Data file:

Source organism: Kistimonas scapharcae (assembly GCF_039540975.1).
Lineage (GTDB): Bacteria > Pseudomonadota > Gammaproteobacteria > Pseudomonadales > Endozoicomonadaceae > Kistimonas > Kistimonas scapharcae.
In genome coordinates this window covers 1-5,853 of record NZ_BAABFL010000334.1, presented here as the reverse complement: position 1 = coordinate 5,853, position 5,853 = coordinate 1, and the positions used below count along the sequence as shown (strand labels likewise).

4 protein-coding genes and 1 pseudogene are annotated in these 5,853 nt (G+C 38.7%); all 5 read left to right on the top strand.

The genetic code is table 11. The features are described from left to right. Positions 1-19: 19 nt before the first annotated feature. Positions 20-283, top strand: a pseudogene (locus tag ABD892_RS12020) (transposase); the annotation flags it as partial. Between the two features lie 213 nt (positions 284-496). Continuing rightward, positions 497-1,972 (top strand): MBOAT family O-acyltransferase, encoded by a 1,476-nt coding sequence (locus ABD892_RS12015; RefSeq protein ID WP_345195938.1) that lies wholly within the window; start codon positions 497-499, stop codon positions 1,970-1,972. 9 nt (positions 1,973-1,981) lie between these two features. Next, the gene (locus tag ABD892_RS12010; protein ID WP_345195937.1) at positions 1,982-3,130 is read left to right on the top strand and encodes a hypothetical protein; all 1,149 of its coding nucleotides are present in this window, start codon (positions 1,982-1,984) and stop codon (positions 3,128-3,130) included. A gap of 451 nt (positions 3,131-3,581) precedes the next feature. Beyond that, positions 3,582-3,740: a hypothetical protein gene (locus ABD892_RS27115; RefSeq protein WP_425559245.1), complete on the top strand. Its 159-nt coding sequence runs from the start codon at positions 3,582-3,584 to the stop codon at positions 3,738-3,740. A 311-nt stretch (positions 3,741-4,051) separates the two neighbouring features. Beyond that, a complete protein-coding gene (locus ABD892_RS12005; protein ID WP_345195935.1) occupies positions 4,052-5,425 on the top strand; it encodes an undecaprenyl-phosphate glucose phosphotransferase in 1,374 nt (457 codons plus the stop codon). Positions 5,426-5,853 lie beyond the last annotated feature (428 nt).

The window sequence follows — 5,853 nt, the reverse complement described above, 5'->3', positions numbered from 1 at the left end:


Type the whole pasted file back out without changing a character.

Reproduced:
Source organism: Kistimonas scapharcae (assembly GCF_039540975.1).
Lineage (GTDB): Bacteria > Pseudomonadota > Gammaproteobacteria > Pseudomonadales > Endozoicomonadaceae > Kistimonas > Kistimonas scapharcae.
In genome coordinates this window covers 1-5,853 of record NZ_BAABFL010000334.1, presented here as the reverse complement: position 1 = coordinate 5,853, position 5,853 = coordinate 1, and the positions used below count along the sequence as shown (strand labels likewise).

4 protein-coding genes and 1 pseudogene are annotated in these 5,853 nt (G+C 38.7%); all 5 read left to right on the top strand.

The genetic code is table 11. The features are described from left to right. Positions 1-19: 19 nt before the first annotated feature. Positions 20-283, top strand: a pseudogene (locus tag ABD892_RS12020) (transposase); the annotation flags it as partial. Between the two features lie 213 nt (positions 284-496). Continuing rightward, positions 497-1,972 (top strand): MBOAT family O-acyltransferase, encoded by a 1,476-nt coding sequence (locus ABD892_RS12015; RefSeq protein ID WP_345195938.1) that lies wholly within the window; start codon positions 497-499, stop codon positions 1,970-1,972. 9 nt (positions 1,973-1,981) lie between these two features. Next, the gene (locus tag ABD892_RS12010; protein ID WP_345195937.1) at positions 1,982-3,130 is read left to right on the top strand and encodes a hypothetical protein; all 1,149 of its coding nucleotides are present in this window, start codon (positions 1,982-1,984) and stop codon (positions 3,128-3,130) included. A gap of 451 nt (positions 3,131-3,581) precedes the next feature. Beyond that, positions 3,582-3,740: a hypothetical protein gene (locus ABD892_RS27115; RefSeq protein WP_425559245.1), complete on the top strand. Its 159-nt coding sequence runs from the start codon at positions 3,582-3,584 to the stop codon at positions 3,738-3,740. A 311-nt stretch (positions 3,741-4,051) separates the two neighbouring features. Beyond that, a complete protein-coding gene (locus ABD892_RS12005; protein ID WP_345195935.1) occupies positions 4,052-5,425 on the top strand; it encodes an undecaprenyl-phosphate glucose phosphotransferase in 1,374 nt (457 codons plus the stop codon). Positions 5,426-5,853 lie beyond the last annotated feature (428 nt).

The window sequence follows — 5,853 nt, the reverse complement described above, 5'->3', positions numbered from 1 at the left end: